About The Field Spaniel

 

All too frequently, common sense goes out the window when it comes to buying a puppy. And Field Spaniel puppies are very cute and appealing!  However, the more you know about the breed, the better off you will be. Spend time investigating the breed before you buy. A Field Spaniel is not the dog for everyone.

 

Historical Information may be found at the

Field Spaniel Society of America website (Click Here)


AKC Breed Standard - Field Spaniel

 



Frequently asked questions

Size:  Medium, ranging from 17 inches for females to 19 inches for males, though body mass may make them appear larger. Weight ranges from 40 to 55 pounds.

Shedding:  Fields shed year round. Depending upon your d├ęcor, hair may always be apparent on clothing, carpets and furniture.

Noise:  Fields are known for their expressive use of whines, yodels and barks. While some are quiet most of the time, others can be very noisy. Even during sleep, Fields often snore.

Activity:  As a sporting spaniel, the Field is bred for activity and endurance. Typically interested in all events in the household, the Field is often a busy dog. While some are low key and more content to have less exercise, others are more high energy. Field Spaniels are equally at home in an apartment or a residential home. Daily exercise is required. Brisk walks, jogging, or ball chasing can keep the Field Spaniel in excellent shape. You will need to describe the type of activity that will fit into your household to the breeder to find a match of the right puppy for your home and lifestyle.  ALL Field Spaniels require a commitment from the owner to provide basic obedience training. Many breeders prefer to place dogs where there will be a fenced yard.  Many breeders will not place a puppy in a home where the dog will be tied out or kept primarily in an outdoors kennel.  Field Spaniels thrive on interaction with owners and do not do well in situations where they are deprived of companionship.

Suitability for families with children:  Field Spaniels can be great companions for families with children BUT it is up to the parent to supervise all dog/child interactions to assure that everyone works and plays nicely together!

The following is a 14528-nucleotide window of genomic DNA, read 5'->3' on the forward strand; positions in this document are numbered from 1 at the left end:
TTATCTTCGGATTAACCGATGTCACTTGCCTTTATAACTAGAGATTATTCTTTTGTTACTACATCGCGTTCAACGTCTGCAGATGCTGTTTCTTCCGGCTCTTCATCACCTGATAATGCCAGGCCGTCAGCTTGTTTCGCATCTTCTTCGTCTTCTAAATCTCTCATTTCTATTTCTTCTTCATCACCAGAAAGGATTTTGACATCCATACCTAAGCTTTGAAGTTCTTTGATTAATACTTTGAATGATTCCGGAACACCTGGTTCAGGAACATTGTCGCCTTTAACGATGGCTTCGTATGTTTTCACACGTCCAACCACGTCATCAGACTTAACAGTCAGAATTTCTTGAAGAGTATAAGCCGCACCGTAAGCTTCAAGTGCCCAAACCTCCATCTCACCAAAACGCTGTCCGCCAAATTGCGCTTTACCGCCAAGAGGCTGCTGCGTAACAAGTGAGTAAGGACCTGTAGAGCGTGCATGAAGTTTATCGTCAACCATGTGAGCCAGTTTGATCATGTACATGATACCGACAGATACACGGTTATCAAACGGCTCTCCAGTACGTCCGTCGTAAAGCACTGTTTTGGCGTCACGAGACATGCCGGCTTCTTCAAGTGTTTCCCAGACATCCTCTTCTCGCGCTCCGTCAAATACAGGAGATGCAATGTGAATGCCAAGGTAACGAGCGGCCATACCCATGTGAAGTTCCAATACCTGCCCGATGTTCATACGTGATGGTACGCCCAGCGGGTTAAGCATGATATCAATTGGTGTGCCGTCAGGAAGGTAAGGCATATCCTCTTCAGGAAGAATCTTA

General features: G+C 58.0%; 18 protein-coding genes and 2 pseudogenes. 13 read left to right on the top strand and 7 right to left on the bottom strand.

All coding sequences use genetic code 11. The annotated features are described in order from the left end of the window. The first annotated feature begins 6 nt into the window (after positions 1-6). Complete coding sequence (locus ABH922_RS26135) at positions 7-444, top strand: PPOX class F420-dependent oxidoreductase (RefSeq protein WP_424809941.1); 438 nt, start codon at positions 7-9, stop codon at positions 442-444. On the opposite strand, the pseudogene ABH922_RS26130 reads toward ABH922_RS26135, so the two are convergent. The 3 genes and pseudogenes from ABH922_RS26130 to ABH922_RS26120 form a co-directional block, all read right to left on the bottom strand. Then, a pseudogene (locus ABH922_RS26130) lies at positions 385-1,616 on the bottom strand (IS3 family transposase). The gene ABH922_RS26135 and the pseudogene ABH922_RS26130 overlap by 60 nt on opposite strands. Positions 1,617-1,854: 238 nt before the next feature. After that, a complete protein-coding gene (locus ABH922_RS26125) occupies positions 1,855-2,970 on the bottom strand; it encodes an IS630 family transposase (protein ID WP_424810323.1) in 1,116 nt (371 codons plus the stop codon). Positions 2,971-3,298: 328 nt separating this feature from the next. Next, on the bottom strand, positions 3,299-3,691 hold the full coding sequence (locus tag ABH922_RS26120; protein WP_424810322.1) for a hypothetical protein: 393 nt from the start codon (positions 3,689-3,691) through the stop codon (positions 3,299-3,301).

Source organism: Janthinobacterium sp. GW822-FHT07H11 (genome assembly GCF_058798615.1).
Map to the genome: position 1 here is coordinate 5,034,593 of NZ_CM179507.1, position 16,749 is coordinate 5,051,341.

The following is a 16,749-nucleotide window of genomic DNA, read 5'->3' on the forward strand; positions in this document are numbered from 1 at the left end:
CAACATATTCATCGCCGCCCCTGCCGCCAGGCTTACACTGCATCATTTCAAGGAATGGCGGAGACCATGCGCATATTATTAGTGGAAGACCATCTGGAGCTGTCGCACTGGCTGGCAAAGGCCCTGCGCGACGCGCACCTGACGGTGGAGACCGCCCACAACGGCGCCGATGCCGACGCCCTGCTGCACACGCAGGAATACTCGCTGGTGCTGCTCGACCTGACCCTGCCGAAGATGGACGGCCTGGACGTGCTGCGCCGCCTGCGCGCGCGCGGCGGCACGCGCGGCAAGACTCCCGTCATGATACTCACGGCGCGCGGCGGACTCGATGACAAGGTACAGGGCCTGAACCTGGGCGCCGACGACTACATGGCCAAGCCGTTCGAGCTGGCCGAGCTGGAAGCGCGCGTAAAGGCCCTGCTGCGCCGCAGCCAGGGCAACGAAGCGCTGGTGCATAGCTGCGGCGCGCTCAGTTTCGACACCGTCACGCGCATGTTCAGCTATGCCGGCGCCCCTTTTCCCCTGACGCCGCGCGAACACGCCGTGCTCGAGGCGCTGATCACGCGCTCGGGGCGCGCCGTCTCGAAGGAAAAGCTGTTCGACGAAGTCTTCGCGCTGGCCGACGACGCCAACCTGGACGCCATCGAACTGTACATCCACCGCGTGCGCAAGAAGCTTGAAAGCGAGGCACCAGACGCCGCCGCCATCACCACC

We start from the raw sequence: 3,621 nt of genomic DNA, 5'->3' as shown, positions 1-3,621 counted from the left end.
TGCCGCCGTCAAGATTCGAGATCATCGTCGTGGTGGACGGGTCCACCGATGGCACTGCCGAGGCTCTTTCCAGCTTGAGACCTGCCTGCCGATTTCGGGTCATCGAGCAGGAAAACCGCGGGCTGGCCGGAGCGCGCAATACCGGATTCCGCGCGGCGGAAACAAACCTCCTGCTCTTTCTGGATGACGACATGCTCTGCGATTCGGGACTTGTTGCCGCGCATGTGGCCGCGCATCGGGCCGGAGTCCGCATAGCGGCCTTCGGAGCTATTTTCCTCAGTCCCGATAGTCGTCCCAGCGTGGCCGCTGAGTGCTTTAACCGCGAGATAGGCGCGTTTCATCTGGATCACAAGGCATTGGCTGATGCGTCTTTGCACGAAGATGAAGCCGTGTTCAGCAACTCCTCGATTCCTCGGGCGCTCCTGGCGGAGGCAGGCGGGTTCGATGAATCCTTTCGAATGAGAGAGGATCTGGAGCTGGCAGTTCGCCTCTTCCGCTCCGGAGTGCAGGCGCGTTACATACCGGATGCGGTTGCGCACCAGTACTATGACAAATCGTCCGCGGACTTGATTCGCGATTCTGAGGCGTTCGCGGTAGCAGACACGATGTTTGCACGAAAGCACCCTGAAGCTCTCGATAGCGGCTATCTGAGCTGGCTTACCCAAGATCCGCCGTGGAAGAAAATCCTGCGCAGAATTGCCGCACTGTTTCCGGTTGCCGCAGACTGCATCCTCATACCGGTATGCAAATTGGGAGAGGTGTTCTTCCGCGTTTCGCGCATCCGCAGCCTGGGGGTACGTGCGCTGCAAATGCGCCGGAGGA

Availability:  with less than 200 Fields born in the USA annually, the availability of a Field spaniel is quite limited.  Normal waiting periods for a companion animal may run from six months or a year. For a show prospect, the wait may be longer. Do not be discouraged; the breed is worth waiting for!  Each breeder has their own evaluation procedures for prospective owners and may use some type of written questionnaire. Breeders search for the best home for their puppies. First and foremost, a home where the puppy will be a companion is a must. Breeders do seek out opportunities to place puppies in homes where the dog will be utilized in the show ring or performance events such as hunting, obedience, tracking or agility.

Cost:  with any rare breed, a limited availability typically means higher prices up to $3,000. Guarantees regarding a puppy purchased will vary from breeder to breeder.  A written contract may or may not be required. Know exactly what the guarantees and/or contract requirements are from any given breeder BEFORE you purchase a puppy.

 

Health:  Generally a healthy breed, there are predictable issues.

Eyes:  Fields are susceptible to eye problems such as distichiasis (extra eyelashes), ectropion (loose eyelids), entropian (eyelids turned inward), and retinal folds/dysplasia. Annual eye examinations by a certified veterinary ophthalmologist are highly recommended.  You may check the Canine Eye Registration Foundation web site to verify information on the sire/dam of any puppy you may wish to purchase.  Just go to http://www.vmdb.org/verify.html

Ears:  With a long and heavier ear, Fields can have problems with ear infections. Regular cleaning and attention to the ears is a must.

Hips:  As in many of the medium size breeds, Canine Hip Dysplasia (CHD) affects Field Spaniels. CHD may be inherited though a combination of multiple genes, and there is also interplay of environment and nutrition. Puppies bred from parents who have "clear" hips per the OFA (Orthopedic Foundation For Animals) or PennHip (a system for measuring how loose or tight the hips are; tighter is better) may still develop hip dysplasia.  You may check the OFA web site to verify information on the sire/dam of any puppy you may wish to purchase.  Just go to http://www.offa.org/

 

If you are interested in additional information on the breed, the following book may be of help:  Field Spaniel:  A Complete and Reliable Handbook. Available on-line from vendors such as www.amazon.com and www.dogandcatbooks.com.

Est 2003